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The Director of the Youth Institute Comments on the Progressive Alienation of the Young People in the GDR (November 21, 1988)

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But more specific socialist values and goals are presently losing their attraction. The identification potential is diminishing, for example, socialism as a superior social model, elements of class consciousness, communist convictions and ideals, recognition of Marxism-Leninism as a life philosophy, the concept of the enemy, defense preparedness, etc.

This was referred to extensively in our reports and many examples were given.

Criticism is expressed toward institutions (party, FDJ), groups, and especially individual persons (politicians, commentators, journalists, functionaries, comrades, leaders, adults) whenever they do not act according to expectations or norms: if their actions are authoritarian and unfair, if they act privileged, if they preach water and drink wine, violate socialist norms, or act as superiors.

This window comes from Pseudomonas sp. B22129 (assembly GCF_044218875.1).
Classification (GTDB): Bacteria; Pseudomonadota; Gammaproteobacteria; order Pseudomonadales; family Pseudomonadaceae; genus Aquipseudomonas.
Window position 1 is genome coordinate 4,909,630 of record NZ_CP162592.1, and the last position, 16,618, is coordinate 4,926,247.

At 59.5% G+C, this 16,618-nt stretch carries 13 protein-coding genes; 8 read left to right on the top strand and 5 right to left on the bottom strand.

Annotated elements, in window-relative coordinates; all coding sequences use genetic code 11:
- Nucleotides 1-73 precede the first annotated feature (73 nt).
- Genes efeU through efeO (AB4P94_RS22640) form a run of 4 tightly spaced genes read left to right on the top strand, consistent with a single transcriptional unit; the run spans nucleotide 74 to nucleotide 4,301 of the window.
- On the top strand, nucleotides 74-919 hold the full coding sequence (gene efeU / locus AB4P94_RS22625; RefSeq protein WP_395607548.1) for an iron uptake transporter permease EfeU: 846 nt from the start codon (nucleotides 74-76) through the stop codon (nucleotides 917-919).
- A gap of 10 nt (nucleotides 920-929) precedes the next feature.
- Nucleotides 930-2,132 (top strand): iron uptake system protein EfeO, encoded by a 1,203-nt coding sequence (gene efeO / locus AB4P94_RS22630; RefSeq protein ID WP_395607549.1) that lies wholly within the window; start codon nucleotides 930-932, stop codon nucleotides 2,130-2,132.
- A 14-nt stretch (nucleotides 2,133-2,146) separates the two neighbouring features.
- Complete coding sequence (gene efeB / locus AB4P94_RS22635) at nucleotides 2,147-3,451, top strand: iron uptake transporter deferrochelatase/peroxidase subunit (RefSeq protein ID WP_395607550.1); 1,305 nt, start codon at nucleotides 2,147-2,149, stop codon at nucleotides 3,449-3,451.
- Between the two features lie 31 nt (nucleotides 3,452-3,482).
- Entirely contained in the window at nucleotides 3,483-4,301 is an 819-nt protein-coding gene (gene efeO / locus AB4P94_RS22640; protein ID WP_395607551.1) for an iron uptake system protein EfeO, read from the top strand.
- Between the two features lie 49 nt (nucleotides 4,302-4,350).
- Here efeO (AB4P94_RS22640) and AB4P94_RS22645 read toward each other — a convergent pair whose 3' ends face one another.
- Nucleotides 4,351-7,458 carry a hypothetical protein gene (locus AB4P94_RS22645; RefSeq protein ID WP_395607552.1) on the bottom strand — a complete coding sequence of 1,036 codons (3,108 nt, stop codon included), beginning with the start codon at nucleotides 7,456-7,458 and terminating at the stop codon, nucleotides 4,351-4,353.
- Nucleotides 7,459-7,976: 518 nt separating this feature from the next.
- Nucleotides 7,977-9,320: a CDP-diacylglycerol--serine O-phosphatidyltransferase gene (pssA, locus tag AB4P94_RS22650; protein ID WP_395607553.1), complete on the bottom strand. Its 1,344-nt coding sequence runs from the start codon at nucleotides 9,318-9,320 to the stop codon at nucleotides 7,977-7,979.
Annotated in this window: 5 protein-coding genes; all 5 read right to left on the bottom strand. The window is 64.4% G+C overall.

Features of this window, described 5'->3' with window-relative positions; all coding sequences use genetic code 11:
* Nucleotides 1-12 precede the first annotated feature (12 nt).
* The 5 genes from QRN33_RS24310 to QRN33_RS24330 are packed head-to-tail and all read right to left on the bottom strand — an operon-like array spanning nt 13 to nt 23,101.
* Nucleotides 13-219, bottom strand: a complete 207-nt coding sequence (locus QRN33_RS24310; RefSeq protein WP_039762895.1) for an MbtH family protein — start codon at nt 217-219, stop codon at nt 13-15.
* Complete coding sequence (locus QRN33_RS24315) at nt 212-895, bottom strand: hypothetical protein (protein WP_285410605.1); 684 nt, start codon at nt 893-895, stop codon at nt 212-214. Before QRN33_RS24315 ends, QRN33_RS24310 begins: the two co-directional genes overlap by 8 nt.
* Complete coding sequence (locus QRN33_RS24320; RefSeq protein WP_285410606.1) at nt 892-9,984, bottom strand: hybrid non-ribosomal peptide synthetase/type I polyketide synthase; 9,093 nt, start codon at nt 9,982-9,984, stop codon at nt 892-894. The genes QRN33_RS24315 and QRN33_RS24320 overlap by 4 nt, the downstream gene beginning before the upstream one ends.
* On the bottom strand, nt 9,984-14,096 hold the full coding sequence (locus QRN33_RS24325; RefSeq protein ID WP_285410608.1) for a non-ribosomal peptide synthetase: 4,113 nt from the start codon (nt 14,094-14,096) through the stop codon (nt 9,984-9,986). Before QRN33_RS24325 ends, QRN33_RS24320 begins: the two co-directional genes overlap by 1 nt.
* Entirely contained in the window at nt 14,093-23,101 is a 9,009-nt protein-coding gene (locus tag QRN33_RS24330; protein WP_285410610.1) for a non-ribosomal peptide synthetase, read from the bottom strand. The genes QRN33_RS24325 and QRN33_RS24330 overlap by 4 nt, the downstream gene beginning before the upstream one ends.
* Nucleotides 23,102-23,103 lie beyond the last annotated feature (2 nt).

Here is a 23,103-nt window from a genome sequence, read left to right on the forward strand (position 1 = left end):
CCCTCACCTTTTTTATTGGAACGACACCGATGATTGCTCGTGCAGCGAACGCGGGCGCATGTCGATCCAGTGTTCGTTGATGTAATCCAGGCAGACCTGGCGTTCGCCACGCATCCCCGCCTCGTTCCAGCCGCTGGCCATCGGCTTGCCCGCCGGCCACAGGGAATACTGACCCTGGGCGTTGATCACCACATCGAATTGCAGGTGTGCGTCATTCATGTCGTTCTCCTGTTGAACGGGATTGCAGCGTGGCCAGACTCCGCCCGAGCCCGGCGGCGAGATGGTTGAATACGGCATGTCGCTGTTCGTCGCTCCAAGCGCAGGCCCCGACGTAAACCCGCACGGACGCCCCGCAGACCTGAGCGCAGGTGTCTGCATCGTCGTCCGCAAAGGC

I am convinced that it is very important to connect the multitude of superficial phenomena mentioned here, and others not (yet) mentioned, to the syndrome of “changed” self-confidence. Although this is not a universal key to understanding it, it does make it basically accessible. This access opens up significant information, options, opportunities, and prospects in the areas of politics, leadership, education, and propaganda.

We need to remain aware of this problem and carry out in-depth empirical research.

[ . . . ]

6. Some remarks on the causes of a change in mentality

The change in mentality that is presently taking place in the GDR is extraordinarily complicated and determined by many factors. I am not in a position to offer a satisfactory explanation of the complex of causes (there is no literature that goes beyond an abstract discussion).

Therefore, I can refer only to some layers of causes/determination structures that I regard as essential.

It is definitely necessary to distinguish between global and GDR-specific determinants.

The change in mentality in the GDR is determined by general factors as well as by numerous ones specific to the GDR; these are structurally interwoven. Neither the general factors nor those specific to the GDR should be overlooked.

The change in mentality has unmistakable GDR-characteristics. It cannot simply be identified as the “postmaterialist shift in values” in Western capitalist countries, even if it includes some of these traits, though in part in different structural contexts.

[ . . . ]

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